Late November, winter is settling in all over Europe and the 1914 fighting season is drawing to a close. Trench warfare in Belgium and northeastern France, while hardly quiet, will be defined by defensive successes during the next few months, and operations around Poland in the east are coagulating into a long winter stalemate. In the south, where the weather stays warmer, the battered but unbeaten Serbian army is regrouping for one last effort to repel a third planned Austrian invasion, while over in Armenia and Georgia the first Ottoman offensive is grinding to a halt in foul conditions. Even in the Middle East, where winter is more battle-friendly than summer, British imperial forces are resting on their laurels after taking Basra on 23 November, waiting until spring to begin a reckless advance up the rivers towards Baghdad.
A hundred years on, relative calm on the battlefronts gives me a chance to focus on a tragedy that was relatively insignificant, though only in the context of mass carnage. On 26 November 1914 the British battleship HMS Bulwark exploded while moored at Sheerness in the River Medway, so this seems a good day to talk about the everyday dangers of serving aboard a major warship in 1914, and about the everyday wartime importance of Britain’s massive, hugely expensive Royal Navy.
The Bulwark had been completed in 1902, only to be rendered obsolete as a front-line weapon four years later, when the arrival of HMS Dreadnought signalled a fundamental upgrade in battleship technology. After service in the Mediterranean, Channel and Home Fleets, Bulwark was reduced to reserve status in 1910, but as naval rivalry with Germany heated up she was refitted and returned to Channel service in 1912. When war broke out she performed patrol duties in the Channel, based at Portland, tasked with protecting the southern English coast from the predations of German minelayers, submarines and torpedo boats, from attack by major German warships and from the possibility, taken seriously at the time, of a full-scale German invasion.
Protection of Britain’s long coastline was just part of an enormous workload that meant few serviceable Royal Navy ships could malinger in reserve once war broke out. The Navy’s other basic responsibilities included protecting colonies and trade routes all over the world, imposing blockades on enemy ports and maintaining a battle fleet bigger than any likely combination of opposing fleets put together.
It’s often said that the First World War’s massive battle fleets were outdated by the time the war began and served little practical purpose. True enough, hugely expensive dreadnoughts and battlecruisers had become fatally vulnerable to cheap, easily deployed mines and torpedoes, and contemporary fleets served primarily as deterrents, but the populist idea that the Royal Navy therefore failed to pull its weight in the Great War could hardly be further from the truth.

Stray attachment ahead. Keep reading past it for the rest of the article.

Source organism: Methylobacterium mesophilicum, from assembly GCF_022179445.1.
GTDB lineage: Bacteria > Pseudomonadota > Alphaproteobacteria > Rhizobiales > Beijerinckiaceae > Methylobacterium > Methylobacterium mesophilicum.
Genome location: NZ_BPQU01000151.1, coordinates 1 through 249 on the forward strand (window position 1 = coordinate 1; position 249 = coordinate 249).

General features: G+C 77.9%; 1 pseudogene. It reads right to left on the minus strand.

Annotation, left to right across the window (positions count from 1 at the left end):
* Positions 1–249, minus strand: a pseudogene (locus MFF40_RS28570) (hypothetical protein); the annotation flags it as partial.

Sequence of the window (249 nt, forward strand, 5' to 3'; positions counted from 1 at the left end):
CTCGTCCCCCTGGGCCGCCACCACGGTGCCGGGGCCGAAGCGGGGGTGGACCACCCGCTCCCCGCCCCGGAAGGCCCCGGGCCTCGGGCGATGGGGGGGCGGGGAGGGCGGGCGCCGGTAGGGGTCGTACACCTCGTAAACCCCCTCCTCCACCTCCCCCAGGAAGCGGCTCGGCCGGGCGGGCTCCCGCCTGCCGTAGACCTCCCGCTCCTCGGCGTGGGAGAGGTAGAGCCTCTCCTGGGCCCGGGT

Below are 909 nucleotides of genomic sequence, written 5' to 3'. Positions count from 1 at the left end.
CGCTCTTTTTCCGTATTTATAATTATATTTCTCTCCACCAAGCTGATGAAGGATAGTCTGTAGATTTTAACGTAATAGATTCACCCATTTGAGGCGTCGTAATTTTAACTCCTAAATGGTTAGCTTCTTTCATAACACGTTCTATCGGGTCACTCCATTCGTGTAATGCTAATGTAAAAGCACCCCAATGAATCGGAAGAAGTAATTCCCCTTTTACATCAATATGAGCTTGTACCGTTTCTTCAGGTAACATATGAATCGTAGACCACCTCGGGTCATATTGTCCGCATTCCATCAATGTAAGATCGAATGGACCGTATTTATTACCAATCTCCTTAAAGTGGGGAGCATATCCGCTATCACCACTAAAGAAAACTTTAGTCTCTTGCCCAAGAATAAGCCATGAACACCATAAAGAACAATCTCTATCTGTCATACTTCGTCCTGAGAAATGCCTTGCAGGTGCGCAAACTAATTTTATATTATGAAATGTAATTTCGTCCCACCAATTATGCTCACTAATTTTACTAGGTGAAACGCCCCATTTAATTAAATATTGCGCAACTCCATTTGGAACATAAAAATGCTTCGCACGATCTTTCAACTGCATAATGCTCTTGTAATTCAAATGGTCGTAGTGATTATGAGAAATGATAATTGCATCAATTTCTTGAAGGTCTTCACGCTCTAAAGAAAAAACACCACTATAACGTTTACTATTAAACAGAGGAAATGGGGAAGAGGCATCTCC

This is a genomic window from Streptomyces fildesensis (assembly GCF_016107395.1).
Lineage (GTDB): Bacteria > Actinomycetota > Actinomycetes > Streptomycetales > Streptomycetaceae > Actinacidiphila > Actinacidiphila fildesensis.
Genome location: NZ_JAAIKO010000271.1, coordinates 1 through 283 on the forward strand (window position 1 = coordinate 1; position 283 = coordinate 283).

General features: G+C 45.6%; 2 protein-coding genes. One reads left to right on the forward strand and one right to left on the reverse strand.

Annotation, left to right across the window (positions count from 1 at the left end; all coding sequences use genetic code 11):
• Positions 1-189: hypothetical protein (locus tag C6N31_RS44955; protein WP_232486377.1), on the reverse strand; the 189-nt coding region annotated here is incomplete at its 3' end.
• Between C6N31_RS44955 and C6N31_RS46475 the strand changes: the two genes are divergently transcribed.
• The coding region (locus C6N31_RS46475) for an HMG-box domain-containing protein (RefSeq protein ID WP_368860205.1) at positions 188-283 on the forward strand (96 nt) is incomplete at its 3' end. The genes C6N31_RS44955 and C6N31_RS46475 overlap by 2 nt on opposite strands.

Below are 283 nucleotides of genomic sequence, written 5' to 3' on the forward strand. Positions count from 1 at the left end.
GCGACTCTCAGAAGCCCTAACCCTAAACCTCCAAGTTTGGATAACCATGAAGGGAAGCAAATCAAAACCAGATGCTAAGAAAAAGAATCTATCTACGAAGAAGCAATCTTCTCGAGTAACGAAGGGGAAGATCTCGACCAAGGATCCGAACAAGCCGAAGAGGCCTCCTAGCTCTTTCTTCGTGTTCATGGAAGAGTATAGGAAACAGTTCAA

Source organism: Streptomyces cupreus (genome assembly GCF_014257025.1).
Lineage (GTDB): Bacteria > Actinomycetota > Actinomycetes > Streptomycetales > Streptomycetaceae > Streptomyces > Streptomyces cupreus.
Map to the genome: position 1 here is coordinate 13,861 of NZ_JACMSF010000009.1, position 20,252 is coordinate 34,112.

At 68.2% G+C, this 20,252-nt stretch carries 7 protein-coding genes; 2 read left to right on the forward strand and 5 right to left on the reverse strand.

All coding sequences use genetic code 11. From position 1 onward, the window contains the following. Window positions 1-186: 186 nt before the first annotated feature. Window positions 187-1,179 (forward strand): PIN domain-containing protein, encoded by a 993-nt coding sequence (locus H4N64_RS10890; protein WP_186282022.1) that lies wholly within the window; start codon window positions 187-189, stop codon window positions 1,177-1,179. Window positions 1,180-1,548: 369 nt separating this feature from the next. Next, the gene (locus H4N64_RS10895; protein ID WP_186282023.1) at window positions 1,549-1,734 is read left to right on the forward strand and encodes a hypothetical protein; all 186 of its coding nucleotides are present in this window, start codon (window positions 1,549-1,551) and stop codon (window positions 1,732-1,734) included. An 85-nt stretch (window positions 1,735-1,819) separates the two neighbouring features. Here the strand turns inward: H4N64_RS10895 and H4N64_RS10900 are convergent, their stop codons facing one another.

The Navy’s maintenance of trade routes was vital to Britain’s wartime survival, as was the connected battle against enemy submarines, and denying imports to Germany was one of the War’s slow-burning strategic successes. The service also acquitted itself more than adequately throughout the four-year battle for control of the Channel that was an (often forgotten) adjunct to nearby fighting on the Western Front, and acted as vital support to coastal and supply operations on all the other Allied fronts.
There were major failures, and heritage commemoration’s fascination with them – particularly the ill-conceived Dardanelles operation in 1915 and the inert performance at Jutland the following year – tends to preserve the myth of naval irrelevance. There were also plenty of individual screw-ups to write home about, some of them grimly entertaining, but these were inevitable when such a gigantic organisation was stretched to the limit and relying on emergency staff. The high-profile failures weren’t the whole story, and they shouldn’t replace the Navy’s vital contribution to survival and victory in the modern public mind.
All of which brings me meandering back to HMS Bulwark. She served a short stint in early November as host to the court martial of Admiral Troubridge (in charge of shambolic attempts to intercept the Goeben back in August), and was then transferred from Portland to Sheerness, in the Medway estuary, as part of the battle group on watch for German attacks across the North Sea.
On 26 November the battle group was at anchor off Sheerness, having completed a set of North Sea exercises, and at ten to eight in the morning most of the Bulwark‘s crew were having breakfast while the ship took on coal and a marine band played on deck – when the ship exploded. The blast tore the ship to pieces, shook buildings in Southend, nine kilometres away, and scattered personal items belonging to the crew all over northern Kent. All 51 officers and all but fourteen of the 759 crewmen on board were killed at the scene, and five of the survivors later died of their wounds.
Saboteurs, mines and U-boats were immediately installed as chief suspects by much of the British press, encouraged by persistent rumours of suspicious foreigners around the docks, but the Navy inquest that followed decided the disaster had been a tragic accident. The same public paranoia followed explosions that destroyed HMS Natal in 1915 and HMS Vanguard in 1917, but contemporary warships, crammed full of oil or coal, explosive devices and relatively primitive electrical equipment (not to mention hundreds of smokers), were always likely to explode if flame found the wrong feeding ground. That’s all that happened on the Bulwark, but it was enough to cause instant, total destruction, and it was a stark reminder of another fundamental fact of naval warfare often overlooked, then and now: an armed warship was a very dangerous place to work.